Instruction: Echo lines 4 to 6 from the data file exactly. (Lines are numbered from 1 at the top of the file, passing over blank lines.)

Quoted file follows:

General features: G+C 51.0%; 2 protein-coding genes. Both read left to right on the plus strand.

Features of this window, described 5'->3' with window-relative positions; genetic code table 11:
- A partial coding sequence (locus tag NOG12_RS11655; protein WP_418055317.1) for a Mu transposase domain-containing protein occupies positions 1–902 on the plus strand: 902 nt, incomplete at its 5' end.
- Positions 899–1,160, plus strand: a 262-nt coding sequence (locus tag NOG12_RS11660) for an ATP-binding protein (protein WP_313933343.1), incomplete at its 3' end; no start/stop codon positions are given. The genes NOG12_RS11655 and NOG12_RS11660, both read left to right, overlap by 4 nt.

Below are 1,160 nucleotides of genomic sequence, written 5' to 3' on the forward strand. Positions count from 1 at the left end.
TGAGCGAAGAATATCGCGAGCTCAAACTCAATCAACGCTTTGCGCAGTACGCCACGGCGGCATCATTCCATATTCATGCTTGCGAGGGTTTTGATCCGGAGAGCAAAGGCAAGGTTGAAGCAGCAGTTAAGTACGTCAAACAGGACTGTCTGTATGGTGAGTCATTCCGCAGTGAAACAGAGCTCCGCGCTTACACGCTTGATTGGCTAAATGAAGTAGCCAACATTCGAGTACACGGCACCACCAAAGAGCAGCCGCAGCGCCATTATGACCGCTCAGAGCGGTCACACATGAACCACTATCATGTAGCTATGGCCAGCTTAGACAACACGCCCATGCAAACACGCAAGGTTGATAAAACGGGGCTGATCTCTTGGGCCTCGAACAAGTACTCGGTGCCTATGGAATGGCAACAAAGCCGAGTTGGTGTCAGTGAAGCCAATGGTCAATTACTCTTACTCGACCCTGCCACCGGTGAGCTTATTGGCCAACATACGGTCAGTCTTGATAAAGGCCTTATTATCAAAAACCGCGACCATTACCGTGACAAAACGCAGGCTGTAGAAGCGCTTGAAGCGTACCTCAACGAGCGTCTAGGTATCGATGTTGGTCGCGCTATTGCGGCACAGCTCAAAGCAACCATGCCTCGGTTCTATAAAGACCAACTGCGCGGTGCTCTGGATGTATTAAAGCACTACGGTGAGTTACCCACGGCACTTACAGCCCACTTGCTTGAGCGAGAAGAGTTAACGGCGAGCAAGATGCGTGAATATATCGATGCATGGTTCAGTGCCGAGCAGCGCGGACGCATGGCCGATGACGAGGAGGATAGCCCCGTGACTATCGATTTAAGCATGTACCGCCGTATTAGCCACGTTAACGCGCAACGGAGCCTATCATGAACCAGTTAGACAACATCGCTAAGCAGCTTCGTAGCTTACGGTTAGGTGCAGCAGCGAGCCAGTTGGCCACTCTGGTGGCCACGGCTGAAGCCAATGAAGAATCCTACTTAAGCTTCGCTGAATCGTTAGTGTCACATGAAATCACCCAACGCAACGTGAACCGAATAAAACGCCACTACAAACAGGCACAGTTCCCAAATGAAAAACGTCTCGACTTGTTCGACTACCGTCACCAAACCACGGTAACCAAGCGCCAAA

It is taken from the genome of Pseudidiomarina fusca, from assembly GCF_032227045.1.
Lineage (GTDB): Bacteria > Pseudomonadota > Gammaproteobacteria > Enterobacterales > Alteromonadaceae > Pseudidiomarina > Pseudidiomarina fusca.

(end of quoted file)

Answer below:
- Positions 899–1,160, plus strand: a 262-nt coding sequence (locus tag NOG12_RS11660) for an ATP-binding protein (protein WP_313933343.1), incomplete at its 3' end; no start/stop codon positions are given. The genes NOG12_RS11655 and NOG12_RS11660, both read left to right, overlap by 4 nt.

Below are 1,160 nucleotides of genomic sequence, written 5' to 3' on the forward strand. Positions count from 1 at the left end.
TGAGCGAAGAATATCGCGAGCTCAAACTCAATCAACGCTTTGCGCAGTACGCCACGGCGGCATCATTCCATATTCATGCTTGCGAGGGTTTTGATCCGGAGAGCAAAGGCAAGGTTGAAGCAGCAGTTAAGTACGTCAAACAGGACTGTCTGTATGGTGAGTCATTCCGCAGTGAAACAGAGCTCCGCGCTTACACGCTTGATTGGCTAAATGAAGTAGCCAACATTCGAGTACACGGCACCACCAAAGAGCAGCCGCAGCGCCATTATGACCGCTCAGAGCGGTCACACATGAACCACTATCATGTAGCTATGGCCAGCTTAGACAACACGCCCATGCAAACACGCAAGGTTGATAAAACGGGGCTGATCTCTTGGGCCTCGAACAAGTACTCGGTGCCTATGGAATGGCAACAAAGCCGAGTTGGTGTCAGTGAAGCCAATGGTCAATTACTCTTACTCGACCCTGCCACCGGTGAGCTTATTGGCCAACATACGGTCAGTCTTGATAAAGGCCTTATTATCAAAAACCGCGACCATTACCGTGACAAAACGCAGGCTGTAGAAGCGCTTGAAGCGTACCTCAACGAGCGTCTAGGTATCGATGTTGGTCGCGCTATTGCGGCACAGCTCAAAGCAACCATGCCTCGGTTCTATAAAGACCAACTGCGCGGTGCTCTGGATGTATTAAAGCACTACGGTGAGTTACCCACGGCACTTACAGCCCACTTGCTTGAGCGAGAAGAGTTAACGGCGAGCAAGATGCGTGAATATATCGATGCATGGTTCAGTGCCGAGCAGCGCGGACGCATGGCCGATGACGAGGAGGATAGCCCCGTGACTATCGATTTAAGCATGTACCGCCGTATTAGCCACGTTAACGCGCAACGGAGCCTATCATGAACCAGTTAGACAACATCGCTAAGCAGCTTCGTAGCTTACGGTTAGGTGCAGCAGCGAGCCAGTTGGCCACTCTGGTGGCCACGGCTGAAGCCAATGAAGAATCCTACTTAAGCTTCGCTGAATCGTTAGTGTCACATGAAATCACCCAACGCAACGTGAACCGAATAAAACGCCACTACAAACAGGCACAGTTCCCAAATGAAAAACGTCTCGACTTGTTCGACTACCGTCACCAAACCACGGTAACCAAGCGCCAAA